owner of the land, or other person, so encloses or otherwise obstructs it, that the commoner is precluded from enjoying the benefit, to which he is by law entitled. This may be done, either by erecting fences, or by driving the catile off the land, or by ploughing up the soil of the common? Or it may be done by erecting a warren therein, and stocking it with rabbets in such quantities, that they devour the whole herbage, and thereby destroy the common. For in such case, though the commoner may not destroy the rabbers, yet the law looks upon this as an injurious ditturbance of his right, and has given him his remedy by action against the ownerr. This kind of disturbance does indeed amount to a diffeiun, and if the conimerer chufes to consider it in that light, the law has given him an ailze of novel difeilin, against the lord, to recover the posleffion of his common. Or it has given a writ of quod pernitiat, against any stranger, as well as the owner of the land, in case of such a disturbance to the plaintiff as amounts to a total deprivation of his common; whereby the defendant shall be compeiled to permit the plain. tiff to enjoy his common as he ought'. But if the commoner does not chuse to bring a real action to recover seilin, or to try the right, he may (which is the easier and more usual way) bring an action on the case for his damages, instead of an assise or a quod permittatų.
· 'There are cases indeed, in which the lord may enclose and abridge the common; for which, as they are no injury to any one, so no one is entitled to any remedy. For it is provided by the statute of Merton, 20 Hen. III. c. 4. that the lord may approve, that is, enclose and convert to the uses 9 Cro. Fliz. 193.
i Finch. L. 275. F. N. B. 123. Cro. Jac. 195.
u Cro. Jac. 195. *F. N. B. 179
of of husbandry, (which is a melioration or approvement) any waste grounds, woods, or pastures, in which his tenants have common apperidant to their estates; provided he leaves fufficient common to his tenants, according to the proportion [ 241 ) of their land (2). And this is extremely reasonable: for it would be very hard if the lord, whose ancestors granted out these estates to which the commons are appendant, should be precluded from making what advantage he can of the rest of his manor ; provided such advantage and improvement be no way derogatory from the former grants. The statute Westm. 2. 13 Edw. I. c. 46. extends this liberty of approve ing, in like manner, against all others that have common appurtenant, or in grofs, as well as against the tenants of the lord, who have their common appendant ; and farther enacts, that no aslife of novel diffeisin, for common, shall lie against a lord for erecting on the common any windmill, sheephouse, or other necessary buildings therein specified: which, fir Ed. ward Coke says w, are only put as examples; and that any other necessary improvements may be made by the lord, though in reality they abridge the common, and make it less sufficient for the commoners. And lastly by statute 29 Geo. II. c. 36. and 31 Geo. II. c. 41. it is particularly enacted, that any lords of wastes and commons, with the consent of the major part, in number and value, of the commoners, may enclose any part thereof, for the growth of timber and underwood.
III. The third species of disturbance, that of ways, is very similar in it’s nature to the last: it principally happening when a person, who hath a right to a way over another's grounds, by grant or prescription, is obstructed by enclosures, or other obstacles, or by ploughing across it; by which means he cannot enjoy his right or way, or at least not in so commodious a manner as he might have done. If this be a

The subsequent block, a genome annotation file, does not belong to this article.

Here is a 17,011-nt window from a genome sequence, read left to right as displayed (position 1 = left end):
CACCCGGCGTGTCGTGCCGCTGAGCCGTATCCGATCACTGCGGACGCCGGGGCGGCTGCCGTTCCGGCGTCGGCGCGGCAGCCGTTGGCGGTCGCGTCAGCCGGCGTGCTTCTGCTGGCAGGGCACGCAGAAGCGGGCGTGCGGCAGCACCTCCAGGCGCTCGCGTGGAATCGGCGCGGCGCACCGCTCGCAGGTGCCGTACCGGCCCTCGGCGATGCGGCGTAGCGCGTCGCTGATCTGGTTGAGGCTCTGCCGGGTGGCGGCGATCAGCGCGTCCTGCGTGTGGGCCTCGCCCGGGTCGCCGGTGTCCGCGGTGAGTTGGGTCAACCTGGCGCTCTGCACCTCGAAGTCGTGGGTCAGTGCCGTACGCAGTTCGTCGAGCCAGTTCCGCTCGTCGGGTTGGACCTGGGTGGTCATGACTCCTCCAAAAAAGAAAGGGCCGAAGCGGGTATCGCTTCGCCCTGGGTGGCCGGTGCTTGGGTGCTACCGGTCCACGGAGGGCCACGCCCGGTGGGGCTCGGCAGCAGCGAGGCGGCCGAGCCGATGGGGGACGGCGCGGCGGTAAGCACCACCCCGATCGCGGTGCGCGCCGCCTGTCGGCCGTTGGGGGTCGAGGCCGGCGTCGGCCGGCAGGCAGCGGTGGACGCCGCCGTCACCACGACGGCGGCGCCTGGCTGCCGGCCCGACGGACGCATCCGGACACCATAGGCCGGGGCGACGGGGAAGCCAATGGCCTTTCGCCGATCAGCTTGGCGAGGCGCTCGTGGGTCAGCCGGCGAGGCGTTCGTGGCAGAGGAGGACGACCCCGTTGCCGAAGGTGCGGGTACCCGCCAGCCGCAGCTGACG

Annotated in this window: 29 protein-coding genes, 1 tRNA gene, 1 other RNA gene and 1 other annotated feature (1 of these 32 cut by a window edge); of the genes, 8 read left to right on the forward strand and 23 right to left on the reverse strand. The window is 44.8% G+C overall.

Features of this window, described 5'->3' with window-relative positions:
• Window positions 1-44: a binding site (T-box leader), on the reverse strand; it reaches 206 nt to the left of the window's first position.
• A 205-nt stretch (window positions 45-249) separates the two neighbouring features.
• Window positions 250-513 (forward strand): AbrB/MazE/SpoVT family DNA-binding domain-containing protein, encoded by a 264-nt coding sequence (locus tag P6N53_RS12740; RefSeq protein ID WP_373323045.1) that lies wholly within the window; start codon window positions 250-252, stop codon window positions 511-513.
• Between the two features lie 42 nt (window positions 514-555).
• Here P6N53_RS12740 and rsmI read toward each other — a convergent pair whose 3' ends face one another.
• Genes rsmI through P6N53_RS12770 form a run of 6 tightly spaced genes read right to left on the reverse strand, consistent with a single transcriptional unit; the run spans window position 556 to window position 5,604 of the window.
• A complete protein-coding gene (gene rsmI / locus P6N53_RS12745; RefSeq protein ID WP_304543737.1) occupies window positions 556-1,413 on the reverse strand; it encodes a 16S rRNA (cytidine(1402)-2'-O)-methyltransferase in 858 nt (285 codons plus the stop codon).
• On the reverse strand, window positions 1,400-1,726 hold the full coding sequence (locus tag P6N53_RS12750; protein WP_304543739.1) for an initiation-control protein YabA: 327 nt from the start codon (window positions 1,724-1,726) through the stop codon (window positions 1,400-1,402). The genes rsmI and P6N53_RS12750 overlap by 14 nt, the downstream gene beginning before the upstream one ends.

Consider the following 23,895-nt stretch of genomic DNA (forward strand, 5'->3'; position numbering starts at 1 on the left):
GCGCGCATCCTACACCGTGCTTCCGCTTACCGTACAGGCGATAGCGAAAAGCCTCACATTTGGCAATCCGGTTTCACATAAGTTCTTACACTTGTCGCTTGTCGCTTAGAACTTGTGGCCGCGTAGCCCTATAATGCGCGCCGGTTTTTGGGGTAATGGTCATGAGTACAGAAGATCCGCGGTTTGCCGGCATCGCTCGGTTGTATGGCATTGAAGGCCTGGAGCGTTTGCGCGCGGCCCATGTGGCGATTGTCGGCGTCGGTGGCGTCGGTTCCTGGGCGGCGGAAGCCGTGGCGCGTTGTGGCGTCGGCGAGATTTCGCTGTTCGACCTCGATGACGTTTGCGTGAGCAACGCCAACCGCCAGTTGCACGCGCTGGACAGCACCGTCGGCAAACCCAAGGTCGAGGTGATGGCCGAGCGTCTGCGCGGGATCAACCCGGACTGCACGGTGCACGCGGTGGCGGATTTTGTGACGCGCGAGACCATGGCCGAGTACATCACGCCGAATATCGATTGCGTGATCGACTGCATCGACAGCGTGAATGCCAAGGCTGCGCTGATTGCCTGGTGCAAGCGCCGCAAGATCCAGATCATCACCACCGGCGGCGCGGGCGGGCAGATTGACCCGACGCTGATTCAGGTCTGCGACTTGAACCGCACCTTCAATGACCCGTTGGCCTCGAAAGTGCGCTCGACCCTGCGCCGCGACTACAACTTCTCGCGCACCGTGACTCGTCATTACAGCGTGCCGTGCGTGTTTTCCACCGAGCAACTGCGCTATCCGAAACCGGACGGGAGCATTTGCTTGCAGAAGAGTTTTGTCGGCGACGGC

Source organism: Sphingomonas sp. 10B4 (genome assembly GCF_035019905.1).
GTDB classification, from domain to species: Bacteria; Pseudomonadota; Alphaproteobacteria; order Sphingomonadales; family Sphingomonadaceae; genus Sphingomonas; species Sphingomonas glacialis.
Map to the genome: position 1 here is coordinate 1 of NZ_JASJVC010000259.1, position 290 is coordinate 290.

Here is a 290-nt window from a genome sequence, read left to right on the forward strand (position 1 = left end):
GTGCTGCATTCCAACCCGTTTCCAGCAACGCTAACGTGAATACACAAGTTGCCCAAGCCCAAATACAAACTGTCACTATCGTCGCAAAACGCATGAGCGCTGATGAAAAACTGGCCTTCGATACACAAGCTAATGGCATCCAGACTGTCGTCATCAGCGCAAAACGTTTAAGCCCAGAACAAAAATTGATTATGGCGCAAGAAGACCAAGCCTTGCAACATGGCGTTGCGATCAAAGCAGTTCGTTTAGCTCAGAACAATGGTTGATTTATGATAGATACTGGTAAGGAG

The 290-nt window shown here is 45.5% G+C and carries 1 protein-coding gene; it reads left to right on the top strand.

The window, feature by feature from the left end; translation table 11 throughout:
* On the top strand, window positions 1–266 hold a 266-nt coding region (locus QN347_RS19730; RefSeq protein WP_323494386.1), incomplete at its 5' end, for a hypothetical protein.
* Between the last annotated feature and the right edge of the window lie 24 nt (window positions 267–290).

W 2 Inf. 476.
(2) See 2 vol. p. 34, n. 14.
way annexed to his estate, and the obstruction is made by the tenant of the land, this brings it to another species of injury; for it is then a nuance, for which an aslife will lie, as mentioned in a former chapter". But if the right of way, thus obstructed by the tenant, be only in gross, (that is, annexed
to a man's person and unconnected with any lands or tene[ 242 ) ments) or if the obstruclion of a way belonging to an house
or land is made by a stranger, it is then in either case merely a disturbance: for the obstruction of a way in grofs is 110 detriment to any lands or tenements, and therefore does not fall under the legal notion of a nusance, which must be laid, ad niocumenti liberi tenementiy; and the obstruction of it by a Itranger can never tend to put the right of way in dispute : the remedy therefore for these disturbances is not by allise or any real action, but by the universal remedy of action on the cale to recover damages 2.
IV. The fourth species of disturbance is that of disturbance of tenure, or breaking that connexion which subsists between the lord and his tenant, and to which the law pays so high a Tegard, that it will not suffer it to be wantonly diffolved by the act of a third person. To have an estate well tenanted is an advantage that every landlord must be very senâble of; and therefore the driving away of a tenant from off his estate is an injury of no small consequence. So that if there be a tenant at will of any lands or tenements, and a stranger either by menaces and threats, or by unlawful distresses, or by fraud and circumvention, or other means, contrives to drive him away, or inveigle him to leave his tenancy, tl.is the law very justly construes to be a wrong and injury to the lord", and gives him a reparation in damages against the offender by a special action on the case.
V. The fifth and last fpecies of disturbance, but by far the most considerable; is that of disturbance of patronage;
x ch. 13. p. 2:8.
F. N. 6.183.
a Hal. Anil. c. 40. 103.